Talking Cultural Diversity

a discussion board for cultural and diversity issues by Thomas Kochman and Jean Mavrelis

Arab Uprisings

By Wageh Saad - 02.28.2011

Recent events in several Middle-Eastern countries are driven by a multitude of factors that have been brewing for the last three decades.

What we read in the Western media, however, is only the backdrop.

At the top of their list are factors such as poverty of the masses & extreme wealth in the hands of a few (a phenomenon that describes most countries in the Middle East).  Alongside poverty is the fact that Middle Eastern governments are dictatorial whether they are run by an individual or by a party.  Couple this with strict control of free speech, and press and media usually managed and run by the regime.

Opposition, democratic or otherwise is not allowed and in many situations opposition leaders are persecuted, jailed or exiled.

Leaders have always focused on their survival as rulers forgetting about what is important for the people and the country.

Governments are perceived by their people as very strong and heavy handed vis-a-vis their own people, yet very meek and weak when dealing with the outside world.

This last fact taps into historical shame.

Muslims feel in their hearts that many opportunities to realize the status and level of achievement once held by the Muslim Empire have been lost.

The period following 9/11 made matters worse. Leaders were caught between the fire of terrorism in their land and the accusation by other countries that they were not doing enough to stop it.  This had a crippling effect on their efforts to improve the image of their countries and to maintain the progress needed in their land and made them appear even weaker.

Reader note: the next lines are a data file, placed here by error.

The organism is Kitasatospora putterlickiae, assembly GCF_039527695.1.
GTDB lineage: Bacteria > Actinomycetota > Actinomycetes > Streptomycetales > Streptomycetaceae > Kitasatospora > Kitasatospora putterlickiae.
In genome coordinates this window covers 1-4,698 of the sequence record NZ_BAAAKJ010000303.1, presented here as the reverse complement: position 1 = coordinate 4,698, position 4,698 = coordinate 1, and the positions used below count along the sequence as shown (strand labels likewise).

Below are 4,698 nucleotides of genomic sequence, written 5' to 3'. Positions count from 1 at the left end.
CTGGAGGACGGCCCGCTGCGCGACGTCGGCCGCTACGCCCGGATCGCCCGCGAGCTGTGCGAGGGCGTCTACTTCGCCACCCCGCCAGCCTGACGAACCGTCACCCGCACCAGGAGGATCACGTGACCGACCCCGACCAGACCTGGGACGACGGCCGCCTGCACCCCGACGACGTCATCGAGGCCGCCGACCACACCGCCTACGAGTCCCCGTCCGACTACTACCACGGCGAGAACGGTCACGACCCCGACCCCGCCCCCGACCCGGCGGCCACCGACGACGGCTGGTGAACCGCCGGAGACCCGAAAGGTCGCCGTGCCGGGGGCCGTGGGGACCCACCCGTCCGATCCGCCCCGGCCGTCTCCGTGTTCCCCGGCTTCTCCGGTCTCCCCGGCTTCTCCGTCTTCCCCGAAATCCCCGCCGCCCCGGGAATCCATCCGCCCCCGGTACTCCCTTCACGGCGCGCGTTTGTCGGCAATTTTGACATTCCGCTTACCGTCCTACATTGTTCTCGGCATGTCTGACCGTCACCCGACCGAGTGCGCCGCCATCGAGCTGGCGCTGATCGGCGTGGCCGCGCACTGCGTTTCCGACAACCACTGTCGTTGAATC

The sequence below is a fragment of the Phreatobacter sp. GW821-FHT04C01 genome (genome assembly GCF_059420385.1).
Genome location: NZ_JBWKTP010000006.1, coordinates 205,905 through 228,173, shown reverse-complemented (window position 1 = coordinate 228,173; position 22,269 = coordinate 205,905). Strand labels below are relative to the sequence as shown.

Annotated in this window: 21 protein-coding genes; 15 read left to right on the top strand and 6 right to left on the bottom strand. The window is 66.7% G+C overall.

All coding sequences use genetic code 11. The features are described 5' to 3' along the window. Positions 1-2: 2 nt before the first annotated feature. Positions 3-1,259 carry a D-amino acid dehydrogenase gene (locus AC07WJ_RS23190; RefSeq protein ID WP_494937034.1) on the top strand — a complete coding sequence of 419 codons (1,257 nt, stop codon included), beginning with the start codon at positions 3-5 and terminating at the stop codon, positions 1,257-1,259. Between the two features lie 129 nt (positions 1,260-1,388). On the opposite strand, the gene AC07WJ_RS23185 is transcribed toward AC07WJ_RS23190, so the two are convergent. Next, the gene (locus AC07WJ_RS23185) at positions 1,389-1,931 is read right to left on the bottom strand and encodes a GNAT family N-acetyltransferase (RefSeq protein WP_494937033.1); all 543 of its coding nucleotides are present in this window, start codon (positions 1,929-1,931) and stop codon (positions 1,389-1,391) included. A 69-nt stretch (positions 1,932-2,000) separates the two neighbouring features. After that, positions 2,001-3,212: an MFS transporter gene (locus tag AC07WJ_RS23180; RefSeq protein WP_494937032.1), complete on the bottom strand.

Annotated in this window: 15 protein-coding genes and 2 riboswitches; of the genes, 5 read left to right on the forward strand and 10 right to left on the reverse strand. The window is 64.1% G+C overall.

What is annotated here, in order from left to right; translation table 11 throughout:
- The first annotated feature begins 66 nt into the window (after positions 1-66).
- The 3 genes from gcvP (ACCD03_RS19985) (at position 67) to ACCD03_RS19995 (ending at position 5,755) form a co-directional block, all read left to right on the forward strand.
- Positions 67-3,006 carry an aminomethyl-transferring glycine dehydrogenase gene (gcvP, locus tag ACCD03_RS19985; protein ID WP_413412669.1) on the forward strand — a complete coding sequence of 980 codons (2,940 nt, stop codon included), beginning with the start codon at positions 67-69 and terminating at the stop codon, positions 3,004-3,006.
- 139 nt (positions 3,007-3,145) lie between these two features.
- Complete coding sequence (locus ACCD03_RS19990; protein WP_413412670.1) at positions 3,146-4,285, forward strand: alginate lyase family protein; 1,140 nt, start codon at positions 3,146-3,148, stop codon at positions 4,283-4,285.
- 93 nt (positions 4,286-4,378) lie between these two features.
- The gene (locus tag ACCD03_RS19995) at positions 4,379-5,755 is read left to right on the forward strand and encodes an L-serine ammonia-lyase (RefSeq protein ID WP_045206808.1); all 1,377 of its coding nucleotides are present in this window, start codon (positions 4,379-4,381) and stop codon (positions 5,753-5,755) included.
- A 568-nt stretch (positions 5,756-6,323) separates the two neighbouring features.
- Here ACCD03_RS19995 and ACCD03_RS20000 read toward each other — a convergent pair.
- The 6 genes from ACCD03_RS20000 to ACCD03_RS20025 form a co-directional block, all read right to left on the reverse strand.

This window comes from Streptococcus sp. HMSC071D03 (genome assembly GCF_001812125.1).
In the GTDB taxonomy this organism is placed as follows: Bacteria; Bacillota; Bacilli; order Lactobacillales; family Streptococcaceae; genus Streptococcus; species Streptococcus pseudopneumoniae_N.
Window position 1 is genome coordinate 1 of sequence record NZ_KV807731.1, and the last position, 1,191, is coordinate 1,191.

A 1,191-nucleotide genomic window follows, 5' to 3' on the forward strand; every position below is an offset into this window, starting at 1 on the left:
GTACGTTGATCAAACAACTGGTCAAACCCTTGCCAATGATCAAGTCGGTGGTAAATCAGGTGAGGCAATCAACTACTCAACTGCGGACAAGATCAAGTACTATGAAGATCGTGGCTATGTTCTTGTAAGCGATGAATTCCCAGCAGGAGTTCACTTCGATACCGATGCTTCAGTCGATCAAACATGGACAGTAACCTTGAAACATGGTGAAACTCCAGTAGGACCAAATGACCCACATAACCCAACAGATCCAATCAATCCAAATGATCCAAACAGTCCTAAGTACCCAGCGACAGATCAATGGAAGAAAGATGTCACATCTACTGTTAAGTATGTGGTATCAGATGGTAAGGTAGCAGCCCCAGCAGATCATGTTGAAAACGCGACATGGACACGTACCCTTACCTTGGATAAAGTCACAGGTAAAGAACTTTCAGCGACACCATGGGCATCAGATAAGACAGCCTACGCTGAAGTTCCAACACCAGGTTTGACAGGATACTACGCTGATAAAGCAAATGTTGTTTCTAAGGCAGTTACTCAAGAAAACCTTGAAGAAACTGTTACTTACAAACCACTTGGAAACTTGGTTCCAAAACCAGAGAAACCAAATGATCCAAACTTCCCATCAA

Add to this the absence of any final peace settlement between the Israelis and Palestinians. For the last 60 years Arab leaders have claimed that the Palestinian-Israeli conflict is behind the lack of progress in their countries.  For countries that made peace with Israel this justification does not work anymore.

Authoritarian leaders are the product of  the 1950 generation; their leading style — lacking the essential social justice ingredient– are out of sync with the expectations of a younger, more educated generation.

In the past, leaders have been able to harness the intermingling of faith and politics to their own advantage.  The new enlightened and faithful younger generation are no longer taken in by this tactic and are aligning with secular forces to voice opposition to these regimes.   On top of this are concerns over the military occupation of many Arab and Muslim countries by foreign armies.

These elements have all been enumerated by the Western Media as reasons for the present uprisings. Yet, visionary leaders who were able to unite their people around national goals and who command trust are still able to maintain power notwithstanding all of the above factors.

So what is missing from the Western media coverage?

I would maintain that the Western media fails to grasp the relevance and significance of  cultural and psychological factors.

The first is the breach of trust by leaders who use their positions to accumulate big fortunes for themselves and their families.

There is a saying in Arabic, ” The leader of a group of people is their servant”.

A leader who accumulates wealth at the expense of his people deviates from such Middle Eastern core values as generosity, hospitality, charity, religion (giving to the poor), reputation, and honesty.

That act alone would cause leaders to lose people’s trust.

The second is a critical loss of hope.

After many decades of people waiting for the sun to shine, things have instead gone from bad to worse.

These elements are the ones driving the uprisings in the Arab countries.

They are also what need to be restored by the next group of leaders to have any hope of  bringing calm and political stability to the region.

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